For such a seemingly minor detail, the Instagram hashtag is remarkably powerful. Anecdotally, the hashtag has long appeared to lead to a flood of “likes’ from fellow Instagram users. Now there’s data to prove it.
By analyzing over 1 million Instagram photos, self-described social media scientist Dan Zarrella found a strong correlation between hashtags and likes. The more you tag your photos, the more likely you are get a virtual hat tip from your fellow Instagrammers.
How Instagram Hashtags Work
As the contextual connective tissue that ties related images together, hashtags grease the wheels of photo discovery and get your pouty-faced mirror selfies and vintage-tinted lattes seen by more people. That exposure, in turn, results in more taps of the “like” button.
If you’ve ever taken the time to go back and tag your older photos, you’ve seen this in action: one after another, a parade of strangers will instantly start tapping the heart-shaped ‘like’ button under the image, sending a flood of virtual love your way.
Of course, the results will vary depending on which hashtags are used. Super-popular tags like #love, #me, #cute and #instagood are naturally going to lead to more exposure, simply by virtue of the fact that those tags are popping up all over Instagram and a higher volume of people will wind up tapping on them.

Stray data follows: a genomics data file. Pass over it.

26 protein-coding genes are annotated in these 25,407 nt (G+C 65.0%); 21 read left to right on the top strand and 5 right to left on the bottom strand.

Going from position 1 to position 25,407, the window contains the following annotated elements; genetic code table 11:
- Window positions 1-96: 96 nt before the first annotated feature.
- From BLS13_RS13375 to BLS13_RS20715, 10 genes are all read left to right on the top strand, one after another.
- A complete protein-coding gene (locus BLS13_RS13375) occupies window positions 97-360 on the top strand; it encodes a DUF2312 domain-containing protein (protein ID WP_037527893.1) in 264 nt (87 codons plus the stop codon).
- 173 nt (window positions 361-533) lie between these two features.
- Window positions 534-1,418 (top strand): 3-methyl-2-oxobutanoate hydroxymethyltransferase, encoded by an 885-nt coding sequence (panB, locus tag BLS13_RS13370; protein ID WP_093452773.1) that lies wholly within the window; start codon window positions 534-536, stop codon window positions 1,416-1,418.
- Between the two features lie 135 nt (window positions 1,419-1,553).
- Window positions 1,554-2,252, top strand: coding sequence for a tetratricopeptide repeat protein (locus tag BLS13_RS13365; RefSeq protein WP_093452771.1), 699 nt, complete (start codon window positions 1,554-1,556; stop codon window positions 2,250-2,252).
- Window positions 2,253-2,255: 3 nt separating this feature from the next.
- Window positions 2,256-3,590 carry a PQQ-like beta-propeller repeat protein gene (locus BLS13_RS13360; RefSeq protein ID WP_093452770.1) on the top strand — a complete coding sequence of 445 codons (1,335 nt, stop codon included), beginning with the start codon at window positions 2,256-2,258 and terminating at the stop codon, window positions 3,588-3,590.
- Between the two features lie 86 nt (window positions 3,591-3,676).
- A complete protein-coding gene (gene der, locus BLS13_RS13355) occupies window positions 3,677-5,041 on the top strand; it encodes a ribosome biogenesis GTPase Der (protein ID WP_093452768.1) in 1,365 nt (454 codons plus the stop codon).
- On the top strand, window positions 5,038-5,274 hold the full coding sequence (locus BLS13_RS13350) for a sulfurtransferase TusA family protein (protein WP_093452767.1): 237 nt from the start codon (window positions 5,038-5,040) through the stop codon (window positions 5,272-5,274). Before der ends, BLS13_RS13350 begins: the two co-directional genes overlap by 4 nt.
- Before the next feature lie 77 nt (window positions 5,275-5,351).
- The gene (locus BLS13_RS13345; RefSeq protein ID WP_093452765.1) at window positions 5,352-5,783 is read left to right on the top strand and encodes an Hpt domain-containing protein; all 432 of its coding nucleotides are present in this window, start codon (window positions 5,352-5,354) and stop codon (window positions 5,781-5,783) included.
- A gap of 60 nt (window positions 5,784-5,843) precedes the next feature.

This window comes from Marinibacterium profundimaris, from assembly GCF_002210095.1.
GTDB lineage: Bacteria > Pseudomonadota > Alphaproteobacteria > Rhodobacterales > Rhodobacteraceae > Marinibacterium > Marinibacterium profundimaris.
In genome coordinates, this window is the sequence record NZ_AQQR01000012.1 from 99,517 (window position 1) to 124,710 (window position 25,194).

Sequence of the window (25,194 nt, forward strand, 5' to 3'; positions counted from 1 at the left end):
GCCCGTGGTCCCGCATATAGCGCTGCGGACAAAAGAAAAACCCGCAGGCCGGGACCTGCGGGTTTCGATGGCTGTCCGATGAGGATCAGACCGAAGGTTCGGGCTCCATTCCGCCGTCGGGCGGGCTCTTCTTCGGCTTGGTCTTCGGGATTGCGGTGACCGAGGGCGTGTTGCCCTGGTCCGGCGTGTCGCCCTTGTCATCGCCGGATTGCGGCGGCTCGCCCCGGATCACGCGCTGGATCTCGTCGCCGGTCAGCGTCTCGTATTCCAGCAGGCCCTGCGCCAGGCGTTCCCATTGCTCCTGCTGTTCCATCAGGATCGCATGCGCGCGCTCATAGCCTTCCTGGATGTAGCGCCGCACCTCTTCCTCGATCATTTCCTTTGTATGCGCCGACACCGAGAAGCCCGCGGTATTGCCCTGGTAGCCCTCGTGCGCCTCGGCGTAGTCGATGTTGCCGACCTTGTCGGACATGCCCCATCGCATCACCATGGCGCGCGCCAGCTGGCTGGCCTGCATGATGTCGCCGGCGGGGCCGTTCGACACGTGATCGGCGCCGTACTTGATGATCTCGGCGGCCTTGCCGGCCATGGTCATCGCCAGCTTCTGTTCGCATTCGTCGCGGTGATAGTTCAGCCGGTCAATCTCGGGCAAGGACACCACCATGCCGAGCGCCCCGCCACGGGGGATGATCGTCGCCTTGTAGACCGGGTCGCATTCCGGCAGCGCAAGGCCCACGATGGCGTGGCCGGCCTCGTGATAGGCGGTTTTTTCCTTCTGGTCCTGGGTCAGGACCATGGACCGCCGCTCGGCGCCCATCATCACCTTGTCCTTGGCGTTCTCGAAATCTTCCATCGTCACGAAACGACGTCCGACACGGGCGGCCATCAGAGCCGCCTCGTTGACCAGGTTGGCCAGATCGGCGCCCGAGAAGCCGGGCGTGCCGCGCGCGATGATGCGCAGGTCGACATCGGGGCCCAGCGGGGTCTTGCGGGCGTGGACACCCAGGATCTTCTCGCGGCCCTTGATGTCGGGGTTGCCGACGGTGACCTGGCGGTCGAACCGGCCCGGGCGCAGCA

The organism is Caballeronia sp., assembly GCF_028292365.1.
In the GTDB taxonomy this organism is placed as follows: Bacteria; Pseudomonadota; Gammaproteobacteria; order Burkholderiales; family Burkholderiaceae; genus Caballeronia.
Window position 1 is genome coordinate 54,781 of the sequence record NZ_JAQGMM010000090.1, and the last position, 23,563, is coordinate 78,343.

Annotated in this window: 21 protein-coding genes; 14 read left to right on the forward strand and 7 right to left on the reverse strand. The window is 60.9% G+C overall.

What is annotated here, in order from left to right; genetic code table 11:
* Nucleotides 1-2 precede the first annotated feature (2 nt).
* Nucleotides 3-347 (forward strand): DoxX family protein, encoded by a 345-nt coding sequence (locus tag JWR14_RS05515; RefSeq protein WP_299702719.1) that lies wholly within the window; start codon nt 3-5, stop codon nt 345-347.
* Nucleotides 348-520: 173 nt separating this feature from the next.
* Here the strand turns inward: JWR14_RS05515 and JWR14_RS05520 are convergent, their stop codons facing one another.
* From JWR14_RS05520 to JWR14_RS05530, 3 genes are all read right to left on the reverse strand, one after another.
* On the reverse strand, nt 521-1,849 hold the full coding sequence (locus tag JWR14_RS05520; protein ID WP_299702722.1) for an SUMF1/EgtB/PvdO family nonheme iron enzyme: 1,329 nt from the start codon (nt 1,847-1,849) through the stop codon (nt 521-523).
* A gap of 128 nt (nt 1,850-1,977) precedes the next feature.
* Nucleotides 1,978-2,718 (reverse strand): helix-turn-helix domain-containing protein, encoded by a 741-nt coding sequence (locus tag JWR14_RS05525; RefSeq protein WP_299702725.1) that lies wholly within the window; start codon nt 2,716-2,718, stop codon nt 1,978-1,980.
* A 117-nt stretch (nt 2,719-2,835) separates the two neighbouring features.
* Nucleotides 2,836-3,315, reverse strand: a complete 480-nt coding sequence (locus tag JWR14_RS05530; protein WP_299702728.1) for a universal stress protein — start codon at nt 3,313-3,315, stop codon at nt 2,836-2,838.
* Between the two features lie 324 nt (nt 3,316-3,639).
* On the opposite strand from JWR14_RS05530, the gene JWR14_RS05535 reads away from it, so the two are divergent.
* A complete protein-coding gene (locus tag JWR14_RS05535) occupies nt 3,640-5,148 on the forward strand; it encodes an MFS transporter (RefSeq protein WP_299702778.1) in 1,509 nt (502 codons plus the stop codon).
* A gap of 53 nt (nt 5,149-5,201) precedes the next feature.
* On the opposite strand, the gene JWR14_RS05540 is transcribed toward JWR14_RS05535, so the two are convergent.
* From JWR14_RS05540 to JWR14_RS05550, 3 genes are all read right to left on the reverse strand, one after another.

Driving Photo Discovery on Instagram
Along with geolocation tag pages, the pages for individual hashtags are one of the few areas of Instagram that let you break out of your own immediate network and peruse photos you wouldn’t otherwise see. When you add a given hashtag to your photo, the image winds up on that tag’s page, where it’s seen by hordes of new people. Since most tags are at least somewhat descriptive, the images one finds by tapping on them are more contextually relevant than, say, the tween selfies and cat pics found on the app’s Explore tab. That relevancy is what drives so many of those likes.
Of course, like everything on the Internet, Instagram hashtags can be gamed for self-promotional purposes. Tags like #followforfollow, #like4like and #followback are used quite frequently as a sort of logrolling currency. If you like my photo, I’ll like one of yours or better yet, I’ll follow you.
Tactics like this might seem a little slimy, but they’re incredibly effective, accordion Zarrella’s data. The 11 top tags that garner the most likes seek some kind of reciprocal behavior. Nature-related tags like #sky #clouds #sunset and #nature are also highly correlated with frequent taps of the “like” button.